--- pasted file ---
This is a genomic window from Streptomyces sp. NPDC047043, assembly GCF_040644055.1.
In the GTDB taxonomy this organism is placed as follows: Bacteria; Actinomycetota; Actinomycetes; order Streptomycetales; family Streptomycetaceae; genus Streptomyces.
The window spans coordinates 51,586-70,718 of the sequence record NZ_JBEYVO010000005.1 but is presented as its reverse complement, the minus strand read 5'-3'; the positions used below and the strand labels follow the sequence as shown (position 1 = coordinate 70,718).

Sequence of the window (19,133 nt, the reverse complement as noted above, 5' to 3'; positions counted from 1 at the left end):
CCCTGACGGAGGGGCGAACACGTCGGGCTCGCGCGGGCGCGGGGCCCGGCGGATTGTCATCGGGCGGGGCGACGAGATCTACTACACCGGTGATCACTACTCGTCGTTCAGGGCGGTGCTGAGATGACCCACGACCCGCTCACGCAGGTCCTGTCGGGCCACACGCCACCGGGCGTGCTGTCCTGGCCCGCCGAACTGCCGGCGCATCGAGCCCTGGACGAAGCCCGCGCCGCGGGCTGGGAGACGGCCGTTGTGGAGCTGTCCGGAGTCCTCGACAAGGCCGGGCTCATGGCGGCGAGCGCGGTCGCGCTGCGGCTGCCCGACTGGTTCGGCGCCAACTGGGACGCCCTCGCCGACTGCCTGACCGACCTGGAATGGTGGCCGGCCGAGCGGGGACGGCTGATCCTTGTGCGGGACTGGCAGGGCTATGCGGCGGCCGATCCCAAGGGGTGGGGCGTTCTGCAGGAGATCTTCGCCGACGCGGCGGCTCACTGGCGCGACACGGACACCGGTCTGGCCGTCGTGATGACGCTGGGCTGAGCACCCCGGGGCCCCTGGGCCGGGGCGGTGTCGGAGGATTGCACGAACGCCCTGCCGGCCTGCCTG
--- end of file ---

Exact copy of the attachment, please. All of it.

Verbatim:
This is a genomic window from Streptomyces sp. NPDC047043, assembly GCF_040644055.1.
In the GTDB taxonomy this organism is placed as follows: Bacteria; Actinomycetota; Actinomycetes; order Streptomycetales; family Streptomycetaceae; genus Streptomyces.
The window spans coordinates 51,586-70,718 of the sequence record NZ_JBEYVO010000005.1 but is presented as its reverse complement, the minus strand read 5'-3'; the positions used below and the strand labels follow the sequence as shown (position 1 = coordinate 70,718).

Sequence of the window (19,133 nt, the reverse complement as noted above, 5' to 3'; positions counted from 1 at the left end):
CCCTGACGGAGGGGCGAACACGTCGGGCTCGCGCGGGCGCGGGGCCCGGCGGATTGTCATCGGGCGGGGCGACGAGATCTACTACACCGGTGATCACTACTCGTCGTTCAGGGCGGTGCTGAGATGACCCACGACCCGCTCACGCAGGTCCTGTCGGGCCACACGCCACCGGGCGTGCTGTCCTGGCCCGCCGAACTGCCGGCGCATCGAGCCCTGGACGAAGCCCGCGCCGCGGGCTGGGAGACGGCCGTTGTGGAGCTGTCCGGAGTCCTCGACAAGGCCGGGCTCATGGCGGCGAGCGCGGTCGCGCTGCGGCTGCCCGACTGGTTCGGCGCCAACTGGGACGCCCTCGCCGACTGCCTGACCGACCTGGAATGGTGGCCGGCCGAGCGGGGACGGCTGATCCTTGTGCGGGACTGGCAGGGCTATGCGGCGGCCGATCCCAAGGGGTGGGGCGTTCTGCAGGAGATCTTCGCCGACGCGGCGGCTCACTGGCGCGACACGGACACCGGTCTGGCCGTCGTGATGACGCTGGGCTGAGCACCCCGGGGCCCCTGGGCCGGGGCGGTGTCGGAGGATTGCACGAACGCCCTGCCGGCCTGCCTG